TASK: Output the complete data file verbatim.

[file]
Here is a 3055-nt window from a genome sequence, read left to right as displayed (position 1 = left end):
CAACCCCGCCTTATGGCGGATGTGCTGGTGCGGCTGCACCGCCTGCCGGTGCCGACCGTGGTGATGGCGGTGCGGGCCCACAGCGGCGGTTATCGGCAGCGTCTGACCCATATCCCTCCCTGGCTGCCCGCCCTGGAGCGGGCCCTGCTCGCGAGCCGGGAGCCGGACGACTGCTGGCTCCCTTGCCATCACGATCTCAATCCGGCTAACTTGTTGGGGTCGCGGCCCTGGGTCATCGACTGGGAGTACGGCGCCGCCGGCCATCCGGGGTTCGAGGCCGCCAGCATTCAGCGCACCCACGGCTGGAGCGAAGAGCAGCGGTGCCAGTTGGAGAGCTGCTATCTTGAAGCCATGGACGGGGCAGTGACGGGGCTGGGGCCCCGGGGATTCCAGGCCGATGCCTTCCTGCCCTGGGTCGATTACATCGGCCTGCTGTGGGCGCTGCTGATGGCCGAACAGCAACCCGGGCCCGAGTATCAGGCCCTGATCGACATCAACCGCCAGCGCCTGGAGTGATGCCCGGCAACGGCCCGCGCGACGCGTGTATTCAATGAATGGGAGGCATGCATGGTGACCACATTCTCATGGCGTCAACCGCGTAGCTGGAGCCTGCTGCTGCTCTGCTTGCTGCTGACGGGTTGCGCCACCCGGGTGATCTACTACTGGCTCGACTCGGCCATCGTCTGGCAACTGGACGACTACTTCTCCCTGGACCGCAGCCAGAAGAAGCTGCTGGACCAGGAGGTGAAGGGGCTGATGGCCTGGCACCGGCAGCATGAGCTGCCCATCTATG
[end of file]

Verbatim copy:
Here is a 3055-nt window from a genome sequence, read left to right as displayed (position 1 = left end):
CAACCCCGCCTTATGGCGGATGTGCTGGTGCGGCTGCACCGCCTGCCGGTGCCGACCGTGGTGATGGCGGTGCGGGCCCACAGCGGCGGTTATCGGCAGCGTCTGACCCATATCCCTCCCTGGCTGCCCGCCCTGGAGCGGGCCCTGCTCGCGAGCCGGGAGCCGGACGACTGCTGGCTCCCTTGCCATCACGATCTCAATCCGGCTAACTTGTTGGGGTCGCGGCCCTGGGTCATCGACTGGGAGTACGGCGCCGCCGGCCATCCGGGGTTCGAGGCCGCCAGCATTCAGCGCACCCACGGCTGGAGCGAAGAGCAGCGGTGCCAGTTGGAGAGCTGCTATCTTGAAGCCATGGACGGGGCAGTGACGGGGCTGGGGCCCCGGGGATTCCAGGCCGATGCCTTCCTGCCCTGGGTCGATTACATCGGCCTGCTGTGGGCGCTGCTGATGGCCGAACAGCAACCCGGGCCCGAGTATCAGGCCCTGATCGACATCAACCGCCAGCGCCTGGAGTGATGCCCGGCAACGGCCCGCGCGACGCGTGTATTCAATGAATGGGAGGCATGCATGGTGACCACATTCTCATGGCGTCAACCGCGTAGCTGGAGCCTGCTGCTGCTCTGCTTGCTGCTGACGGGTTGCGCCACCCGGGTGATCTACTACTGGCTCGACTCGGCCATCGTCTGGCAACTGGACGACTACTTCTCCCTGGACCGCAGCCAGAAGAAGCTGCTGGACCAGGAGGTGAAGGGGCTGATGGCCTGGCACCGGCAGCATGAGCTGCCCATCTATG